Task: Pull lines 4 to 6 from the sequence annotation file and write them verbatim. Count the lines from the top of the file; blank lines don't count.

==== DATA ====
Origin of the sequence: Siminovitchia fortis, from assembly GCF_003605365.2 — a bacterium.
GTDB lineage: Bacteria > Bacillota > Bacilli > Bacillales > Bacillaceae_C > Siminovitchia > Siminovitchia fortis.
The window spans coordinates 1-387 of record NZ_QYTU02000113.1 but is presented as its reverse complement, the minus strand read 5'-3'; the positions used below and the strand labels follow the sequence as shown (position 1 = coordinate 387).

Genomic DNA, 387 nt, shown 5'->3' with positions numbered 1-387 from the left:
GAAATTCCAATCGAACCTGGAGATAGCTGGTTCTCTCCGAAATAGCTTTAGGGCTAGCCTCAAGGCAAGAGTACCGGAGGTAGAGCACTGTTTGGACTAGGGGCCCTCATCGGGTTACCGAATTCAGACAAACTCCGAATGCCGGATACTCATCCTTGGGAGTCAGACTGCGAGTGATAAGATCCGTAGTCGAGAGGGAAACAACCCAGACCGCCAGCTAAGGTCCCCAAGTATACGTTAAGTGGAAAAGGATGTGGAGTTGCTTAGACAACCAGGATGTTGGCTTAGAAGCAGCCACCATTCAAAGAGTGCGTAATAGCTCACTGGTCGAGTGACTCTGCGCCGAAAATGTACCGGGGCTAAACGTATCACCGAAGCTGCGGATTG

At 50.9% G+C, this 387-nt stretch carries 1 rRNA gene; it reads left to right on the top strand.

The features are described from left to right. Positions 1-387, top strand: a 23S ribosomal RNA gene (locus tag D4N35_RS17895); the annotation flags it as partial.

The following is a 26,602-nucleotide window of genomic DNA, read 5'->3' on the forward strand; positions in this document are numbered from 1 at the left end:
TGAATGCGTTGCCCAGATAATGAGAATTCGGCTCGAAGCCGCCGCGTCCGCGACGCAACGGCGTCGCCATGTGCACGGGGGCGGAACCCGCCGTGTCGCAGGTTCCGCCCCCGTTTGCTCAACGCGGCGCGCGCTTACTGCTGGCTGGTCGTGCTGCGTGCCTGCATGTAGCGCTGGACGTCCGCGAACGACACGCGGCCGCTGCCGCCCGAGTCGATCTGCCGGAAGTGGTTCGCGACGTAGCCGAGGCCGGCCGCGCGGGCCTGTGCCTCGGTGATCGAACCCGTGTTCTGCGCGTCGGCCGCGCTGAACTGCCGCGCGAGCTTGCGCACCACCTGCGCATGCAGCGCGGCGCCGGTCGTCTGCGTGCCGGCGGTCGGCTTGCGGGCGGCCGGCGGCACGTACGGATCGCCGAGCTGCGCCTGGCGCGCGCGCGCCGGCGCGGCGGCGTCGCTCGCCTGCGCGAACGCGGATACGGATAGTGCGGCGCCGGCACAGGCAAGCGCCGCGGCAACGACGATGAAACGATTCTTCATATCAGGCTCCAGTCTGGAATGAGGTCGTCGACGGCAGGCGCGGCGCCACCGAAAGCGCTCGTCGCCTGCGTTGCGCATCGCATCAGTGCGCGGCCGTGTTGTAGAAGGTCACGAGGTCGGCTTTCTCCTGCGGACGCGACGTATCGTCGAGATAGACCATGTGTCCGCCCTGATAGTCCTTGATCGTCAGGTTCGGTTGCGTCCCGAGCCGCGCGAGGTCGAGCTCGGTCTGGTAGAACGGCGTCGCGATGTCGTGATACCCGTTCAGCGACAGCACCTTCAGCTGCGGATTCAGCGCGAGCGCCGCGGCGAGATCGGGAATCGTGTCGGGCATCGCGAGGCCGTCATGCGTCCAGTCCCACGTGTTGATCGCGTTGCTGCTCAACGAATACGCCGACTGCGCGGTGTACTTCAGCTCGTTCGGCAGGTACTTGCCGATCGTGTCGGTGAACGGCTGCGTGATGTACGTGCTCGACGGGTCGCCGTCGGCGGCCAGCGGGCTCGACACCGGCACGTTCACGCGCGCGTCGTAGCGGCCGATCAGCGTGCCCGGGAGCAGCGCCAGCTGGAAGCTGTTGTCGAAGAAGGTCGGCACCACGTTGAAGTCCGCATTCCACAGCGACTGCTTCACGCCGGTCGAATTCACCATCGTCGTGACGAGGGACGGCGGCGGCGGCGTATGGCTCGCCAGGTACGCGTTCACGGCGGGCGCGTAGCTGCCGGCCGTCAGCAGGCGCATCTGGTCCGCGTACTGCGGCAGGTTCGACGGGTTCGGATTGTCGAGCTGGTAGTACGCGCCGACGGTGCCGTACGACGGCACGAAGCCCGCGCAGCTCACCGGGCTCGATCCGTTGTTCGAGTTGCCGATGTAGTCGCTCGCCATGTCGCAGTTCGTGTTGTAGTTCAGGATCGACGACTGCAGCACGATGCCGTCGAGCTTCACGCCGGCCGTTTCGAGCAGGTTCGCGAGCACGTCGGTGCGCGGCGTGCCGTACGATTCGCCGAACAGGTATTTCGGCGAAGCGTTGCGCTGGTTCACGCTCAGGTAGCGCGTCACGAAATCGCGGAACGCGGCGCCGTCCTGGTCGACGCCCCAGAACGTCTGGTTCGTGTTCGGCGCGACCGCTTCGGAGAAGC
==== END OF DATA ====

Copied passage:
Genomic DNA, 387 nt, shown 5'->3' with positions numbered 1-387 from the left:
GAAATTCCAATCGAACCTGGAGATAGCTGGTTCTCTCCGAAATAGCTTTAGGGCTAGCCTCAAGGCAAGAGTACCGGAGGTAGAGCACTGTTTGGACTAGGGGCCCTCATCGGGTTACCGAATTCAGACAAACTCCGAATGCCGGATACTCATCCTTGGGAGTCAGACTGCGAGTGATAAGATCCGTAGTCGAGAGGGAAACAACCCAGACCGCCAGCTAAGGTCCCCAAGTATACGTTAAGTGGAAAAGGATGTGGAGTTGCTTAGACAACCAGGATGTTGGCTTAGAAGCAGCCACCATTCAAAGAGTGCGTAATAGCTCACTGGTCGAGTGACTCTGCGCCGAAAATGTACCGGGGCTAAACGTATCACCGAAGCTGCGGATTG

At 50.9% G+C, this 387-nt stretch carries 1 rRNA gene; it reads left to right on the top strand.